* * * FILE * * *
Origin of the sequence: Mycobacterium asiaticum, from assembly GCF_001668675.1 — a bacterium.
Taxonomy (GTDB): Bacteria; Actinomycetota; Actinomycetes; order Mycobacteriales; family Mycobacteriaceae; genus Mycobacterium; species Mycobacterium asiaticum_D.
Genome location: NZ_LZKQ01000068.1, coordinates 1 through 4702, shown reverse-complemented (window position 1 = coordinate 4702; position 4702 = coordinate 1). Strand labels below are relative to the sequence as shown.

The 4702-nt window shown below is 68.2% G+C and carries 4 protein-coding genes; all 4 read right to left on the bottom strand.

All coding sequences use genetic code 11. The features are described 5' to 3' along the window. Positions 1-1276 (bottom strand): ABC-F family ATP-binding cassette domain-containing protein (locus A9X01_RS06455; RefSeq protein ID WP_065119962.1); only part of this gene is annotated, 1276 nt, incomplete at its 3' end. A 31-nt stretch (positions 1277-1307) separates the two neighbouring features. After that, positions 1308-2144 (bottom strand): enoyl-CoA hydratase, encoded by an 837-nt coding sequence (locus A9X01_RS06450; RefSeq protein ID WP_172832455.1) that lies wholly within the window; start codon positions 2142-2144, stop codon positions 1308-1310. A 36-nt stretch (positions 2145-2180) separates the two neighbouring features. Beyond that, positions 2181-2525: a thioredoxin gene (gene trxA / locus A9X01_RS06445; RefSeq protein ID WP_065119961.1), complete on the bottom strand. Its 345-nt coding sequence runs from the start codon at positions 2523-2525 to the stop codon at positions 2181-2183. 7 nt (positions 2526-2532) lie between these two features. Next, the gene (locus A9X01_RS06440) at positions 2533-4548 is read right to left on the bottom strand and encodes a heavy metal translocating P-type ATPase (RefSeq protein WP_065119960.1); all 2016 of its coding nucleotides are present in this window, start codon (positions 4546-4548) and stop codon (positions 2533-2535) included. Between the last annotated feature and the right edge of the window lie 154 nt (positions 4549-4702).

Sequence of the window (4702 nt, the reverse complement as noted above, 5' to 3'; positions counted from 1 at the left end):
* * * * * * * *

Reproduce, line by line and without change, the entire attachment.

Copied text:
Origin of the sequence: Mycobacterium asiaticum, from assembly GCF_001668675.1 — a bacterium.
Taxonomy (GTDB): Bacteria; Actinomycetota; Actinomycetes; order Mycobacteriales; family Mycobacteriaceae; genus Mycobacterium; species Mycobacterium asiaticum_D.
Genome location: NZ_LZKQ01000068.1, coordinates 1 through 4702, shown reverse-complemented (window position 1 = coordinate 4702; position 4702 = coordinate 1). Strand labels below are relative to the sequence as shown.

The 4702-nt window shown below is 68.2% G+C and carries 4 protein-coding genes; all 4 read right to left on the bottom strand.

All coding sequences use genetic code 11. The features are described 5' to 3' along the window. Positions 1-1276 (bottom strand): ABC-F family ATP-binding cassette domain-containing protein (locus A9X01_RS06455; RefSeq protein ID WP_065119962.1); only part of this gene is annotated, 1276 nt, incomplete at its 3' end. A 31-nt stretch (positions 1277-1307) separates the two neighbouring features. After that, positions 1308-2144 (bottom strand): enoyl-CoA hydratase, encoded by an 837-nt coding sequence (locus A9X01_RS06450; RefSeq protein ID WP_172832455.1) that lies wholly within the window; start codon positions 2142-2144, stop codon positions 1308-1310. A 36-nt stretch (positions 2145-2180) separates the two neighbouring features. Beyond that, positions 2181-2525: a thioredoxin gene (gene trxA / locus A9X01_RS06445; RefSeq protein ID WP_065119961.1), complete on the bottom strand. Its 345-nt coding sequence runs from the start codon at positions 2523-2525 to the stop codon at positions 2181-2183. 7 nt (positions 2526-2532) lie between these two features. Next, the gene (locus A9X01_RS06440) at positions 2533-4548 is read right to left on the bottom strand and encodes a heavy metal translocating P-type ATPase (RefSeq protein WP_065119960.1); all 2016 of its coding nucleotides are present in this window, start codon (positions 4546-4548) and stop codon (positions 2533-2535) included. Between the last annotated feature and the right edge of the window lie 154 nt (positions 4549-4702).

Sequence of the window (4702 nt, the reverse complement as noted above, 5' to 3'; positions counted from 1 at the left end):